Whilst I don’t like the interruptions of depression or mania I actually enjoy my life. (Now, you could be reading this and thinking I don’t have a very severe form, which you’re quite welcome to presume... but you’d be wrong. However, I have no intention of listing all the things that have happened to me because of Bipolar; that’s not what this blog post is about). Due to the meds and structure (which I’ll come to in a moment) I have the life I want. I’ve removed as much stress as possible, most of my time is spent reading and writing, I spend most of my time with my wife and I have my children stay over every fortnight. I don’t bother with friends and only spend time with whom I want to; basically the people I’ve mentioned, my step-daughter and her husband, and my mother-in-law. I cook my wife’s tea everyday and we eat well. We go out to eat occasionally and we visit different places. We go to the theatre and comedy events. We have holidays (which I plan once we’ve chosen a destination) and are actually going to Krakow for a week on Sunday. We also do things round the house but to be honest I absolutely loathe DIY and just do it for my wife... but then life can’t all be pleasant things and I don’t think I do bad. In short, how I live and what I do may not be to everyone’s taste – I wouldn’t expect it to be; we are, ultimately, all different – but I’m happier than I’ve ever been in my life and that’s down to the meds and the structure my wife has helped me build into my life.
My wife and I are alike in many ways but very different in some, which is good because you tend not to learn anything from those who are exactly like you. It would be unfair to say she is inflexible because she isn’t. We compromise on many things as any married couple should. It always worries me when there is a dominant one in a relationship, but I digress. My wife also couldn’t cope with the type of structure she’s helped me build and nor could I live with the routine she lives by. Julie likes to do things at the same time at each day, in the same order and certain things done on certain days of the week. She would feel a bit irritated if she got through a day and hadn’t achieved anything but that wouldn’t work for me. A routine would cause me just as many mental health problems as the chaos that ensued before I met Julie. I would find it stifling and way too restrictive. So, instead, to stop my life just being chaotic or shapeless or, even, purposeless I make use of a structure. Let me explain. My days and weeks have a structure; particularly the mornings and evenings, which is vitally important. I go to bed at the same time each evening and read for a while then I take my meds and read for a little while longer before turning the light off and going to sleep. I get up of a morning, will have a cup of coffee in silence and organise my thoughts, decide what I’m going to do in the day then have another cup of coffee while I watch the news. I will take Julie to work, come home and start on the things I both have to do and those I want to do. I do not ever turn the TV on during the day; I will mostly write (a novel at the moment) or read. If I sat watching TV all day it would destroy my mental health; I find most TV incredibly irritating. But the joy of a structure is that there is room for manoeuvre within it. I can change the order of doing things or change what I do (even doing nothing if I’m having an off day) but the mornings and evenings always stay the same, which keeps the structure in place and allows me to change setting (like go on holiday) without too much trouble. Whilst I would rather poke a wasp’s nest with a stick with a head covered in jam before adopt the strict routine of my wife I do need structure and I have learnt the benefit from my wife’s practices.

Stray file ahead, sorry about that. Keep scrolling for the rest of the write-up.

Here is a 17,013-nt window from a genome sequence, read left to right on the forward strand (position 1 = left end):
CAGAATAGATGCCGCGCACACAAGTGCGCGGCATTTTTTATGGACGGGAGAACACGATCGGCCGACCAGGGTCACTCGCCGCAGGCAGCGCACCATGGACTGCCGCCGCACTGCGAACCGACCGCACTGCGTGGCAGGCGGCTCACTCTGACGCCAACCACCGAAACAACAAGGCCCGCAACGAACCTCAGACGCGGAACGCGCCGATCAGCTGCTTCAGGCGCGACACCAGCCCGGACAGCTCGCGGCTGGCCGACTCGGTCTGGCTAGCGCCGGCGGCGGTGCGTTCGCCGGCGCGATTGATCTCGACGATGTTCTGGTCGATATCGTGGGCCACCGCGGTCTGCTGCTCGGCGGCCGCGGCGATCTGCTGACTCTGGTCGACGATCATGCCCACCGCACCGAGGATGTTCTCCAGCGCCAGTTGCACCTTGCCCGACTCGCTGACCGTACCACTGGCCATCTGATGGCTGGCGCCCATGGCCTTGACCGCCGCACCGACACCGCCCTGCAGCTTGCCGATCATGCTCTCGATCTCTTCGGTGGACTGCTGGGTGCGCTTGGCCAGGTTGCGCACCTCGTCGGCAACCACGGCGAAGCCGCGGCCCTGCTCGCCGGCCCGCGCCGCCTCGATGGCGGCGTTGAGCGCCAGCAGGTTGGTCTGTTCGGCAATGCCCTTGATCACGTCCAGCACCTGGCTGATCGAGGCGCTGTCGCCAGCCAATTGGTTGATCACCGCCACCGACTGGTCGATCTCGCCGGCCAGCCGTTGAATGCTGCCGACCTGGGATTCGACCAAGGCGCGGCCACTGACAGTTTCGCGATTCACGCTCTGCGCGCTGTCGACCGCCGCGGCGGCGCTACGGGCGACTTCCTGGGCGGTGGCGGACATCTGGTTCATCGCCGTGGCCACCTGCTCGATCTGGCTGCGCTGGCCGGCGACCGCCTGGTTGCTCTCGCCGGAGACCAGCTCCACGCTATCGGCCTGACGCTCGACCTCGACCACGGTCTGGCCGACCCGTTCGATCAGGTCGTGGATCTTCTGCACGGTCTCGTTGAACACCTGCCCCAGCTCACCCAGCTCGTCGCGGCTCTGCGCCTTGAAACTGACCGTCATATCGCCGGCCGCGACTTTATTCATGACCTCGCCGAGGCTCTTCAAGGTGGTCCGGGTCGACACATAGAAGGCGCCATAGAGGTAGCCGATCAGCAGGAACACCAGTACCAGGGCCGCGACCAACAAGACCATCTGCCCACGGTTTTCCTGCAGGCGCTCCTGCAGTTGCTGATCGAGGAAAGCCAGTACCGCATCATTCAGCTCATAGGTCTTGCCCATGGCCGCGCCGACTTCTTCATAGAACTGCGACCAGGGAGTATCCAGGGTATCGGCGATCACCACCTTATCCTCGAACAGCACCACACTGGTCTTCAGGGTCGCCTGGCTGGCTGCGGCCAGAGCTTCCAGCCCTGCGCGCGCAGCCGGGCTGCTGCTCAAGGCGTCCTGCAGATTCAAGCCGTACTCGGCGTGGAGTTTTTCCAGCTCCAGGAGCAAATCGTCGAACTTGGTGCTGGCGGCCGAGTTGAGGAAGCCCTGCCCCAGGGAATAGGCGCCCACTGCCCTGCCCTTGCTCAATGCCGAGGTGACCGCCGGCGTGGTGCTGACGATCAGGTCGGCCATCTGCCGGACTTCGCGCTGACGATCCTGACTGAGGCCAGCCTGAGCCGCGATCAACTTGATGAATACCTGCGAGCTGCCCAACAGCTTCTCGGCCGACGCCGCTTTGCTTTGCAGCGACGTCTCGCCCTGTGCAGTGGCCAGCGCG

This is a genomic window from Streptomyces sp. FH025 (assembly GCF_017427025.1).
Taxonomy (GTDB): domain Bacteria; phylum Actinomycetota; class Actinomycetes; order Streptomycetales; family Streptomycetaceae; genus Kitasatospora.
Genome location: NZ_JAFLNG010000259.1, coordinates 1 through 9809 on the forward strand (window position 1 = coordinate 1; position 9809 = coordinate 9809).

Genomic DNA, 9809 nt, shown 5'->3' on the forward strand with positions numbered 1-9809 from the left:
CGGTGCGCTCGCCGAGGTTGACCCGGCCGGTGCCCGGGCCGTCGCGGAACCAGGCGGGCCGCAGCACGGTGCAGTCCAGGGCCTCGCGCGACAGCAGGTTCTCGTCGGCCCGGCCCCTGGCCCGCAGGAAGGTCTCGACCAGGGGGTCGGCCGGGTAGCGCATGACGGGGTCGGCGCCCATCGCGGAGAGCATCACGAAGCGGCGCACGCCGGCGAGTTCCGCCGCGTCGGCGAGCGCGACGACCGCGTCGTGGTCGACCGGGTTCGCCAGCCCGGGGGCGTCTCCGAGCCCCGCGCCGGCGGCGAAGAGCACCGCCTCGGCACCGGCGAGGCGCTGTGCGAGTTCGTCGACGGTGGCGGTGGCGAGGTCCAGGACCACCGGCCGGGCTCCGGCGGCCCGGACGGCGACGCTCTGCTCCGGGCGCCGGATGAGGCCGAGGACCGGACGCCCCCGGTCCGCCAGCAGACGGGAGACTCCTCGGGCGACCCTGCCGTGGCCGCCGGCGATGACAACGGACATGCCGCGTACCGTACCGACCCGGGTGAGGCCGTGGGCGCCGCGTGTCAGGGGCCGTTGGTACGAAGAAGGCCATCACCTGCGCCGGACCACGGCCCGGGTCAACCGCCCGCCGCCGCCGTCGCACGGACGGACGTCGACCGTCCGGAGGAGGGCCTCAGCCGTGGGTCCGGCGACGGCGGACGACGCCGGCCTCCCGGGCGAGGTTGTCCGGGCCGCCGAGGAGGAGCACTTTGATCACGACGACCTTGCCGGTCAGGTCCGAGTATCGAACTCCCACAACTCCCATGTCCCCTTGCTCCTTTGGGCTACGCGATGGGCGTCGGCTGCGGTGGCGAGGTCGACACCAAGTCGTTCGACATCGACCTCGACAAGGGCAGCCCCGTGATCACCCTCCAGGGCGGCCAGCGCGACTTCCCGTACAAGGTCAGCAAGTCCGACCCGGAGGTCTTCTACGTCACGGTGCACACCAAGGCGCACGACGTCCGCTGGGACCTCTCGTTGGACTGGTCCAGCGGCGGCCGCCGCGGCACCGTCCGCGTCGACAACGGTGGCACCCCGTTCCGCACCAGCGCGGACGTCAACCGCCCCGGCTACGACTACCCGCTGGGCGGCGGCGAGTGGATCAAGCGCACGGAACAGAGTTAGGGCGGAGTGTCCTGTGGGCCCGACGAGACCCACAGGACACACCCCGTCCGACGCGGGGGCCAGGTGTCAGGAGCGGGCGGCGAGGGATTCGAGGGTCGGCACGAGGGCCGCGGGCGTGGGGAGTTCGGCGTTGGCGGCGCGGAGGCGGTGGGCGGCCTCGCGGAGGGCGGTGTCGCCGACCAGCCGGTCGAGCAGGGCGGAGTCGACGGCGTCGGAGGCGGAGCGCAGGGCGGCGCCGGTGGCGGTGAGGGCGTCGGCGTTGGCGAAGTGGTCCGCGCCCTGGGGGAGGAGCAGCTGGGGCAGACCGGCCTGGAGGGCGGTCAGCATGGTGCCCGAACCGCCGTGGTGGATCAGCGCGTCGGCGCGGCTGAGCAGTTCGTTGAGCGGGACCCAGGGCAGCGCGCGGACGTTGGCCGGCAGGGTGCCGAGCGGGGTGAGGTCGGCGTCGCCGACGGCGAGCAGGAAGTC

It isn’t that I will never have another episode; I will and I have. It’s simply that this works for me and if it doesn’t for you, I hope you find something that does.